What The New Fed Dot Plot Is Telling Us

As expected, the Federal Reserve raised interest rates on Wednesday by 25 basis points to a target range of 50-75 basis points.

During the press conference, Janet Yellen noted that "near term risks to the economic outlook appear roughly balanced." She noted improvement in GDP, unemployment, manufacturing and even wage growth. The markets had a small spike briefly following the announcement before settling down around 0.5% on the day.

One of the more intriguing pieces that gets released during Fed press conferences is the Fed Dot Plot. This is the report that indicates where the members feel interest rates are heading over the next few years. The Dot Plot isn't official but it does give us something to talk about. I haven't put much weight into the Dot Plot mostly because of how wrong it's been in the past. The reports from over the past couple of years have regularly called for multiple rate hikes only to have none of them come to fruition.

I wrote a piece for Seeking Alpha last year talking about the Dot Plot from the Fed meeting one year ago. In it, every single member surveyed forecasted at least two rate hikes in 2016. The average forecast called for rates to rise 100 basis points during the year with one member even calling for rates to rise by 175 basis points.

Needless to say, none of it came true as we saw our only rate hike for the year come today. It's impossible to see a week into the future, let alone a few years so this report needs to be taken with several grains of salt.

So let's take a look at this quarter's plot.

This chart comes from the FOMC and shows how opinion on interest rate direction has changed over just the past three months. Red is the September Dot Plot and blue is December.

If we're looking at the survey results as a whole, the Fed is essentially telling us that it's forecasting three rate hikes in 2017. Given the past hesitation of the Fed to move rates north along with the inconsistency of the data presented, I feel like three hikes may be a little optimistic. Janet Yellen said all the right things and most of the data suggests that an economic recovery is in place but I'm expecting that the Fed won't be eager to move too far too fast. I'm anticipating two rate hikes in 2017, one in the first half of the year and one in the second.

A few other observations...

  • It's interesting to see a bit of division back in September over what should happen in the 4th quarter of 2016. 14 of the 17 members saw a rate hike yesterday. Three thought there should a 50 basis point hike while one thought there should be a 75 basis point hike. Although there was some chatter yesterday that a 50 basis point hike wouldn't be entirely unwelcome, the odds of that happening seemed virtually nil.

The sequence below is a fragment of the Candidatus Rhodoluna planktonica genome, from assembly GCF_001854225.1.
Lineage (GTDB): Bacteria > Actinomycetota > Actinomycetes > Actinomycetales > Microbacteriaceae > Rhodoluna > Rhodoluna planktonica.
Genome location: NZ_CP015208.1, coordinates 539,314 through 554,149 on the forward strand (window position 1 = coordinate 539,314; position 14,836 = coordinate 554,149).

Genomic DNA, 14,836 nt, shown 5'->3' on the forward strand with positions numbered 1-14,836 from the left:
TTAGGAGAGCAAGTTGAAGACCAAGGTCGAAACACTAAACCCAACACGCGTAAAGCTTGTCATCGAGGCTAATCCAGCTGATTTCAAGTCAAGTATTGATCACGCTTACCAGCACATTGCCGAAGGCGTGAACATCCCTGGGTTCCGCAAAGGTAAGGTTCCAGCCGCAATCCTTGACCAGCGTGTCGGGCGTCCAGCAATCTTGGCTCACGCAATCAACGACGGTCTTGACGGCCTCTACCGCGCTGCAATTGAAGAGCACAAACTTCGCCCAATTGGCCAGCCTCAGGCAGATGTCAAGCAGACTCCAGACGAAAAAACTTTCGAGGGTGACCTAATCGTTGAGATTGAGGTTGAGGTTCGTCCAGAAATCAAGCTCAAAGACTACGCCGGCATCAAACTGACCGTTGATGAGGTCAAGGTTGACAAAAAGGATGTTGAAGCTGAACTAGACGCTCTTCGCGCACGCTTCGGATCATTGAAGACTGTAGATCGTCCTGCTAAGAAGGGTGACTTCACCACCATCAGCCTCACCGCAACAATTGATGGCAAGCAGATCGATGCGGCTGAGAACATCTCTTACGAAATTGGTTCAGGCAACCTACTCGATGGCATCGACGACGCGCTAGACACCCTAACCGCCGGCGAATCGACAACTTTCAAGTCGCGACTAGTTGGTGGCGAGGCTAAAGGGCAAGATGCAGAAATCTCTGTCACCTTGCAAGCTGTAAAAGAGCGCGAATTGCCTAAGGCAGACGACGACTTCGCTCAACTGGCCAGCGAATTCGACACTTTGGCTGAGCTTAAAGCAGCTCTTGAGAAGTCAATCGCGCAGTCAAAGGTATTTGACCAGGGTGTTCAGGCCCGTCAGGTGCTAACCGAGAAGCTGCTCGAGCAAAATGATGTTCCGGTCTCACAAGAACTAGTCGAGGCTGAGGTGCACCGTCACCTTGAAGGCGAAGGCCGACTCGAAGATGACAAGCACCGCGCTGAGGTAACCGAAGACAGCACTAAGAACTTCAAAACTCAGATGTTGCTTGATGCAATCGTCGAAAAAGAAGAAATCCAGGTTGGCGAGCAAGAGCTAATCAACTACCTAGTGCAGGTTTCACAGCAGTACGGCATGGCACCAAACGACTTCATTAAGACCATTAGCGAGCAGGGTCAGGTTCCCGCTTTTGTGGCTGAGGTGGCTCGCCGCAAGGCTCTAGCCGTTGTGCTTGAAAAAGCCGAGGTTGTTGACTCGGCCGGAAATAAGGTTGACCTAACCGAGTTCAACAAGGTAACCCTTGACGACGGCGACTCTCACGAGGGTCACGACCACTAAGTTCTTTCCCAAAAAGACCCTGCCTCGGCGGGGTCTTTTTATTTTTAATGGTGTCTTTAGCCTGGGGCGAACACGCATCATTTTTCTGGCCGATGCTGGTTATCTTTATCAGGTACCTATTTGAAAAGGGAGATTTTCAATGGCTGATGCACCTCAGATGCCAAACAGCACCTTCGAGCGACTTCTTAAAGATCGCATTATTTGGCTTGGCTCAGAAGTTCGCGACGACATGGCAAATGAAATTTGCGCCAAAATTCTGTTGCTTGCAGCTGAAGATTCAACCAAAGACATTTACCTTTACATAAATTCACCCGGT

• As mentioned earlier, last year's December Dot Plot forecasted four rate hikes. This was in fairly sharp contrast with what many financial experts were expecting at the time. A number thought we were headed towards a "one and done" scenario while some couldn't see the Fed raising more than two times. This quarter's Dot Plot seems more in line with consensus expectations. The market is as well positioned as it has been in years to handle higher rates and I expect we'll see multiple hikes in 2017.
  • Of the 17 members surveyed, not one sees less than one more hike coming in 2017. That seems reasonable.
  • The Fed seems ready to hit the gas on rate hikes over the next few years. Sentiment seems to have improved enough over the past three months that Fed members are now anticipating an additional rate hike. The averages from the Dot Plot indicate that right now the Fed is expecting three rate hikes in 2017, three more in 2018 and three more in 2019. Consensus obviously begins to fall apart the further you go out but it looks like the low rate policy of the last several years will end very soon.

The Fed futures market seems to be pricing in a similar trajectory. It's anticipating the greatest likelihood at around 2-3 rate hikes in 2017 with roughly a 1-in-5 chance that rates will be at least 100 basis points higher 12 months from now.

While the Fed seems prepared to raise rates at a steady clip for the foreseeable future, let's not forget that a lot could change over the next 12 months. We have a new president who's installing an entirely new cabinet with an agenda that's as of yet still unknown. How the uncertainty in foreign relations, deregulation and business investment will ultimately play out after the January inauguration remains to be seen.

The Fed Dot Plot is a fun read but it's ultimately a guess based on incomplete information. Don't put too much weight into it and you likely won't end up disappointed!

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